Our programs

SOURCE: Self-reported by organization

What are the organization's current programs, how do they measure success, and who do the programs serve?

Volunteer Program

ADL is very grateful for its legion of volunteers!  The shelter could not operate as efficiently without them. 

Potential volunteers attend an orientation meeting, where policies are explained and an overview of the shelter is given.  The resident trainer teaches a short class in appropriate techniques of dog walking.  Volunteers are given myriad opportunities that includes all areas of the shelter, from mobile adoption events to pet therapy and dog walking. 

The $30 orientation fee covers the cost of handouts and an ADL volunteer tee shirt, along with any incidental expenses incurred by the program.

Population(s) Served
Adults

Our foster program is key to the success of saving as many furry lives as we can. Moving animals into foster homes not only makes their lives better, it also saves the lives of those who take their place.

Population(s) Served
Adults

We're committed to educating the community about being responsible pet owners and proper pet care. We encourage any school to schedule a humane education program with the Animal Defense League of Texas.

Population(s) Served
Adults

The Animal Defense League of Texas and San Antonio Animal Care Services host a pet vaccination and microchip event twice a month. All services are free for San Antonio residents with proof of residency. These events are hosted in targeted neighborhoods that have historically been under-sourced for veterinary services as we aim to ensure the pets in our communities are receiving the essential care for a happy, healthy life.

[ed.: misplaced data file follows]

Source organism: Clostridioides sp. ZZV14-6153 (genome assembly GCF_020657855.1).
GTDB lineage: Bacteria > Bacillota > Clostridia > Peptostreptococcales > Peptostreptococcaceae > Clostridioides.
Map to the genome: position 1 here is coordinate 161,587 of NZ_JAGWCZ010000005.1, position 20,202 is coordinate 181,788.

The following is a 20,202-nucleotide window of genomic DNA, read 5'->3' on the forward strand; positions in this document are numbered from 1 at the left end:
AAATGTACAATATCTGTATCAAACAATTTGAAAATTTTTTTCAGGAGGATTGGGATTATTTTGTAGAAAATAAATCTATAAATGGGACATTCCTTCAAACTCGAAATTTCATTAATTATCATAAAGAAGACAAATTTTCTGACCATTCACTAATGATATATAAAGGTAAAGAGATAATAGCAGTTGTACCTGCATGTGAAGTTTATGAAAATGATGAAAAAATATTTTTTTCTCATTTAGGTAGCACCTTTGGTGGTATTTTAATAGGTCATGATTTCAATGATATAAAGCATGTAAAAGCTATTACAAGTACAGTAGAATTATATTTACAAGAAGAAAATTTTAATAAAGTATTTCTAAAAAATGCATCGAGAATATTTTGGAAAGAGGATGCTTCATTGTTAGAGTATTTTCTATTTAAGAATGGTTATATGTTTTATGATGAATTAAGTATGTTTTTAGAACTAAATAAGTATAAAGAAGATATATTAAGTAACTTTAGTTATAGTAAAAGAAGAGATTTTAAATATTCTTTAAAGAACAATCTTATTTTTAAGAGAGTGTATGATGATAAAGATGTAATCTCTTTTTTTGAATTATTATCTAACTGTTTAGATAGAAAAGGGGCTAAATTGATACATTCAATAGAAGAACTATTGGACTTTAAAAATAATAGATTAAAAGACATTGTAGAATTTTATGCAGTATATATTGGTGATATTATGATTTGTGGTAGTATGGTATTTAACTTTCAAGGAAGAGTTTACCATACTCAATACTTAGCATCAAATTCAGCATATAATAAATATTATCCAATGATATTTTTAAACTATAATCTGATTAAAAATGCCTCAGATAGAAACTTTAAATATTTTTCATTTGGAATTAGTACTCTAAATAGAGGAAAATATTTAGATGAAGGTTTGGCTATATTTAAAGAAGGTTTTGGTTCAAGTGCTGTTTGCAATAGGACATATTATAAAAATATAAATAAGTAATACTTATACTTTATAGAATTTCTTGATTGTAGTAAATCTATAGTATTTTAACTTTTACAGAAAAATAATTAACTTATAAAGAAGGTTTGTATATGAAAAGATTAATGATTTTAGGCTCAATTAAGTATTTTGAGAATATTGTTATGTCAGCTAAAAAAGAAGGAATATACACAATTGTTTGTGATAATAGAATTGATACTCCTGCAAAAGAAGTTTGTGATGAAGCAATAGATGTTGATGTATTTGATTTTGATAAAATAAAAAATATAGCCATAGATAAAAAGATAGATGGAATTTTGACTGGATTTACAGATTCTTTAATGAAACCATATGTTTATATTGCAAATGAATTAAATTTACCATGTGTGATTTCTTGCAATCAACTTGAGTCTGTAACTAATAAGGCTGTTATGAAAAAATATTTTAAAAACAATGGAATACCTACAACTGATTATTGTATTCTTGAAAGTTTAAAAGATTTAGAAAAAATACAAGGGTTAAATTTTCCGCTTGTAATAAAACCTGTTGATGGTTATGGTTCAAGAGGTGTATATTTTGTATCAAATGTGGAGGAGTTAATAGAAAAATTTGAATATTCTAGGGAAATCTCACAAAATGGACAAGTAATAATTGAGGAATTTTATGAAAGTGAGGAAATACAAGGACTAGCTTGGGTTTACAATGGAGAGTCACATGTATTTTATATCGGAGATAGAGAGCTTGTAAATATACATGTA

Population(s) Served
Adults

The Seniors for Seniors program places senior cats and dogs (typically over 7 years of age) with senior citizens who are 60 years of age or older, allowing participants to discover the joys of having a cat or dog in their lives.

Population(s) Served
Adults

Where we work

Awards

Our results

SOURCE: Self-reported by organization

How does this organization measure their results? It's a hard question but an important one.

Number of animal adoptions

This metric is no longer tracked.
Totals By Year
Population(s) Served

Ethnic and racial groups, Social and economic status, Domestic workers, Military personnel, Retired people

Type of Metric

Output - describing our activities and reach

Direction of Success

Increasing

Number of new donors

This metric is no longer tracked.
Totals By Year
Population(s) Served

Adults, Children and youth

Type of Metric

Output - describing our activities and reach

Direction of Success

Increasing

Context Notes

This number reflects the number of first-time donors in that year. ADL saw huge growth in new donors in large part due to the response to Hurricane Harvey.

Number of overall donors

This metric is no longer tracked.
Totals By Year
Population(s) Served

Ethnic and racial groups, Family relationships, Social and economic status, Work status and occupations

Type of Metric

Input - describing resources we use

Direction of Success

Increasing

Context Notes